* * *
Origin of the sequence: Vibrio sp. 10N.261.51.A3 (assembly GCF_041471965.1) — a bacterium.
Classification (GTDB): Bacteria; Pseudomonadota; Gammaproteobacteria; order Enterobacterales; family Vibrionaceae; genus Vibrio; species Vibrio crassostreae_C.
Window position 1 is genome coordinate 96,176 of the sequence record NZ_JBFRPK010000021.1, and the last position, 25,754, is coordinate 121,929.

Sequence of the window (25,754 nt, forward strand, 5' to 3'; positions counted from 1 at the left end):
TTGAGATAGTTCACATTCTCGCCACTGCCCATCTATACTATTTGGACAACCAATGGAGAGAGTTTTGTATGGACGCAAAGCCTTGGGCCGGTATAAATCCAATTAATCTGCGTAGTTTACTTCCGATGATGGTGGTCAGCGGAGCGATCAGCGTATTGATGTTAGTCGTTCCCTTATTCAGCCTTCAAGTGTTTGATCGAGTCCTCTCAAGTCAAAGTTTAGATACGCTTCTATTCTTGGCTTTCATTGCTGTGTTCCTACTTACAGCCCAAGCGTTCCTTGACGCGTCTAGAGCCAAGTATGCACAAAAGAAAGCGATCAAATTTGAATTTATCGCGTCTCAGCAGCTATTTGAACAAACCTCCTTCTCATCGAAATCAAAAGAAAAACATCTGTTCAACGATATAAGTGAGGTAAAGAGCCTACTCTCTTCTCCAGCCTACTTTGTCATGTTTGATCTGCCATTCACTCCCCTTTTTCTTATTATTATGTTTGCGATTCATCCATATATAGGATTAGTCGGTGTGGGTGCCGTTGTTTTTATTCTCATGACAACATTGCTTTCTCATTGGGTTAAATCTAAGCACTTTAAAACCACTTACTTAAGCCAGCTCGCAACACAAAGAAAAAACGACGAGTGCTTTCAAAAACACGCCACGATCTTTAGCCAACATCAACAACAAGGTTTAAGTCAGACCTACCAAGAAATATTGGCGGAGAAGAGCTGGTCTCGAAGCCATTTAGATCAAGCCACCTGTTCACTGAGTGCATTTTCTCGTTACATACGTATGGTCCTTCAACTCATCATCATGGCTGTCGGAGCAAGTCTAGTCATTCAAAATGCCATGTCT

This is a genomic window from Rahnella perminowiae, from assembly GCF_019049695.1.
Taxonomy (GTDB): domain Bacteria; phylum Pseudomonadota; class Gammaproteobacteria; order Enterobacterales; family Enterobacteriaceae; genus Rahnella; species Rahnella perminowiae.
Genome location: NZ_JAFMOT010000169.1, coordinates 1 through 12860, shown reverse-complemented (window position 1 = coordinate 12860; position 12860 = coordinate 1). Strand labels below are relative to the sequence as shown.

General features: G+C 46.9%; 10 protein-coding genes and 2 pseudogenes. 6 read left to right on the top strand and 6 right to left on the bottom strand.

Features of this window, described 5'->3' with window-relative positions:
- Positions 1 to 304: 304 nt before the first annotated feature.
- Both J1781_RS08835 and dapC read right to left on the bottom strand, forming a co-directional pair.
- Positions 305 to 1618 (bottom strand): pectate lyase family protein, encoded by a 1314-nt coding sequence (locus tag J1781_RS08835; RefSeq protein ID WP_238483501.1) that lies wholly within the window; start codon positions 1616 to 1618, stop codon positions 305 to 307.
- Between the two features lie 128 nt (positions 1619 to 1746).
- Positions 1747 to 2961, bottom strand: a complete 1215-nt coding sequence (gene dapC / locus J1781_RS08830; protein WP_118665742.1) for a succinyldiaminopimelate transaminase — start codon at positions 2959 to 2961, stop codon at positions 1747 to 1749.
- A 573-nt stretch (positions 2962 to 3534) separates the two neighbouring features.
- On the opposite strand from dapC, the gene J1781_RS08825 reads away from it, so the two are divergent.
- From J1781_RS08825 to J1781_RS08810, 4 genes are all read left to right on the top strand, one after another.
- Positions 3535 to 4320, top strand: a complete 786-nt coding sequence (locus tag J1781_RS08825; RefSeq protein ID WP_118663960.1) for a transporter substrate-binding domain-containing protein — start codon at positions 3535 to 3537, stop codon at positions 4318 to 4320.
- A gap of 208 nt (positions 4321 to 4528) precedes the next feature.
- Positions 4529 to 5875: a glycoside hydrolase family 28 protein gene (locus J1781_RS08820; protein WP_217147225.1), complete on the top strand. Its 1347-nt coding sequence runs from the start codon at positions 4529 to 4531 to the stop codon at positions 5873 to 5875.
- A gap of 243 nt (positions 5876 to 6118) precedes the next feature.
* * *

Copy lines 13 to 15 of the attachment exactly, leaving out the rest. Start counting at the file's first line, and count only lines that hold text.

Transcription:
- Positions 305 to 1618 (bottom strand): pectate lyase family protein, encoded by a 1314-nt coding sequence (locus tag J1781_RS08835; RefSeq protein ID WP_238483501.1) that lies wholly within the window; start codon positions 1616 to 1618, stop codon positions 305 to 307.
- Between the two features lie 128 nt (positions 1619 to 1746).
- Positions 1747 to 2961, bottom strand: a complete 1215-nt coding sequence (gene dapC / locus J1781_RS08830; protein WP_118665742.1) for a succinyldiaminopimelate transaminase — start codon at positions 2959 to 2961, stop codon at positions 1747 to 1749.